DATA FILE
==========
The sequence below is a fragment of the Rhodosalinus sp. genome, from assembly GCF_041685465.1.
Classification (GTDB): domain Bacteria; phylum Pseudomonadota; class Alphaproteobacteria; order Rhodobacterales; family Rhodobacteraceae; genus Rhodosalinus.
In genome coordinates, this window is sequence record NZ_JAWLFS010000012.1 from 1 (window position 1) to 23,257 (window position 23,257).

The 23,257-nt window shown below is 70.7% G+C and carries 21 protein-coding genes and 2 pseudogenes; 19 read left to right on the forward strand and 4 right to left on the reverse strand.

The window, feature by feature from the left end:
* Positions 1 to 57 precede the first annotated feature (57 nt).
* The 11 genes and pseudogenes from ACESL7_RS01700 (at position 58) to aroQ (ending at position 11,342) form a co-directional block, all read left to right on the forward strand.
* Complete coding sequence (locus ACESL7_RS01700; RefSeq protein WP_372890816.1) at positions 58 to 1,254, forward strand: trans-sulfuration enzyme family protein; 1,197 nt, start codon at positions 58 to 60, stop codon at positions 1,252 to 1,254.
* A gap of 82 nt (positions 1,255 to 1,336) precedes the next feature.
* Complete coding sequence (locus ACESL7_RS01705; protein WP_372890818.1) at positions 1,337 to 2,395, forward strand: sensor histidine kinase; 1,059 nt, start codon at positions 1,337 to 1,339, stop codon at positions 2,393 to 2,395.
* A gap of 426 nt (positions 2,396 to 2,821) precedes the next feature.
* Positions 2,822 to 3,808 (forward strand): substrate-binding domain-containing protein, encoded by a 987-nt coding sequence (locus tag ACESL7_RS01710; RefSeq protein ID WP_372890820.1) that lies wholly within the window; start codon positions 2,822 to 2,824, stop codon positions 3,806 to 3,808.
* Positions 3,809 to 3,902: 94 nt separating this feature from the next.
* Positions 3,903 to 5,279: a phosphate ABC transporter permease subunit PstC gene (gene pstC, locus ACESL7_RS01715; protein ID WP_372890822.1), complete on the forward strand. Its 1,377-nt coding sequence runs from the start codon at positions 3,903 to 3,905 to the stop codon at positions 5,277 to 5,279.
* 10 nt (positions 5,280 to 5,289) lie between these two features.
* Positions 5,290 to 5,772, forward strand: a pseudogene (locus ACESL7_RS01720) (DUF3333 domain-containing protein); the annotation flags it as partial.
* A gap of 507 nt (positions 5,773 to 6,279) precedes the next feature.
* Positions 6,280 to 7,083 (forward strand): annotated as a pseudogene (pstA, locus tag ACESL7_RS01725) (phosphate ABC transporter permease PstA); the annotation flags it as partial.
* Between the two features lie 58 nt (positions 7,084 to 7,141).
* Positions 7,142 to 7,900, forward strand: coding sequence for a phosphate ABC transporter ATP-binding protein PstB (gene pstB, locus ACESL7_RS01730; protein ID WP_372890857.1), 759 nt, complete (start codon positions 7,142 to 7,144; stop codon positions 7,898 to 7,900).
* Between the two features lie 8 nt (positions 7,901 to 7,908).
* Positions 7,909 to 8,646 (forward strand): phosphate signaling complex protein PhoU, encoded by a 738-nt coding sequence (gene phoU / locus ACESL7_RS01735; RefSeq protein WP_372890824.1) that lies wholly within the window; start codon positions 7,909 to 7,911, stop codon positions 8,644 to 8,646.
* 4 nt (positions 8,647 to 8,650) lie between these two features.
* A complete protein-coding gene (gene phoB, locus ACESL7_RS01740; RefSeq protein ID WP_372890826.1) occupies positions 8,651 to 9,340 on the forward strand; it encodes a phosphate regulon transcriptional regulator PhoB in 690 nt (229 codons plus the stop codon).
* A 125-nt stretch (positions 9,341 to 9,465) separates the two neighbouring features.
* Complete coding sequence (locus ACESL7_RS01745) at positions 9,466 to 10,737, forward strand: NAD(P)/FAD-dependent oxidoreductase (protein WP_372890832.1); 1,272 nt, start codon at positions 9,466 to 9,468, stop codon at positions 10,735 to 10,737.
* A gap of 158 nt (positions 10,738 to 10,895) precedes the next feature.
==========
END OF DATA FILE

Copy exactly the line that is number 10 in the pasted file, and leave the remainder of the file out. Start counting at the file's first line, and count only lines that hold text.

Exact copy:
* Complete coding sequence (locus ACESL7_RS01705; protein WP_372890818.1) at positions 1,337 to 2,395, forward strand: sensor histidine kinase; 1,059 nt, start codon at positions 1,337 to 1,339, stop codon at positions 2,393 to 2,395.